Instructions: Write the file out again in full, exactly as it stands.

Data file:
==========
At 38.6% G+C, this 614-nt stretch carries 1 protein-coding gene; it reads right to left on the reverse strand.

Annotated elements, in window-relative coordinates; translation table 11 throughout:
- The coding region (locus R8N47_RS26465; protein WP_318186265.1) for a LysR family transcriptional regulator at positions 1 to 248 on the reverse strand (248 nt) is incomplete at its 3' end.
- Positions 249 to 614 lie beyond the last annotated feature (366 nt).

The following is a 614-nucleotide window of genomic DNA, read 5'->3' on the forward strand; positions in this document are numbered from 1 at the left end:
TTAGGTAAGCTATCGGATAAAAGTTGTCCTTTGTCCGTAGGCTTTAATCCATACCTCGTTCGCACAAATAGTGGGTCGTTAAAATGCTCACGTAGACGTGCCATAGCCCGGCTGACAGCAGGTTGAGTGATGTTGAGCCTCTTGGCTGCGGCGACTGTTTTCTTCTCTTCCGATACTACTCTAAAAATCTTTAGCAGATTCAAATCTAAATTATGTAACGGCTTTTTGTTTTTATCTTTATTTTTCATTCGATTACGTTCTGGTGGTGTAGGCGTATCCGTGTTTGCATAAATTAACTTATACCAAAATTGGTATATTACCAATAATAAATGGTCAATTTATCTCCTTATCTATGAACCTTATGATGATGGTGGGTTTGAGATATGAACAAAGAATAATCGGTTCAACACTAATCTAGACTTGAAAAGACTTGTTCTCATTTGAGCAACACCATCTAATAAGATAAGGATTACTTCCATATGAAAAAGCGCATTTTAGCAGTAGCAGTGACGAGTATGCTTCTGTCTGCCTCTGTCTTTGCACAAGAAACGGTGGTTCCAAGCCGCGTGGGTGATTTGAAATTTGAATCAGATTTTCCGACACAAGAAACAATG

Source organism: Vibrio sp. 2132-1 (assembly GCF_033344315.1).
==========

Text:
At 38.6% G+C, this 614-nt stretch carries 1 protein-coding gene; it reads right to left on the reverse strand.

Annotated elements, in window-relative coordinates; translation table 11 throughout:
- The coding region (locus R8N47_RS26465; protein WP_318186265.1) for a LysR family transcriptional regulator at positions 1 to 248 on the reverse strand (248 nt) is incomplete at its 3' end.
- Positions 249 to 614 lie beyond the last annotated feature (366 nt).

The following is a 614-nucleotide window of genomic DNA, read 5'->3' on the forward strand; positions in this document are numbered from 1 at the left end:
TTAGGTAAGCTATCGGATAAAAGTTGTCCTTTGTCCGTAGGCTTTAATCCATACCTCGTTCGCACAAATAGTGGGTCGTTAAAATGCTCACGTAGACGTGCCATAGCCCGGCTGACAGCAGGTTGAGTGATGTTGAGCCTCTTGGCTGCGGCGACTGTTTTCTTCTCTTCCGATACTACTCTAAAAATCTTTAGCAGATTCAAATCTAAATTATGTAACGGCTTTTTGTTTTTATCTTTATTTTTCATTCGATTACGTTCTGGTGGTGTAGGCGTATCCGTGTTTGCATAAATTAACTTATACCAAAATTGGTATATTACCAATAATAAATGGTCAATTTATCTCCTTATCTATGAACCTTATGATGATGGTGGGTTTGAGATATGAACAAAGAATAATCGGTTCAACACTAATCTAGACTTGAAAAGACTTGTTCTCATTTGAGCAACACCATCTAATAAGATAAGGATTACTTCCATATGAAAAAGCGCATTTTAGCAGTAGCAGTGACGAGTATGCTTCTGTCTGCCTCTGTCTTTGCACAAGAAACGGTGGTTCCAAGCCGCGTGGGTGATTTGAAATTTGAATCAGATTTTCCGACACAAGAAACAATG

Source organism: Vibrio sp. 2132-1 (assembly GCF_033344315.1).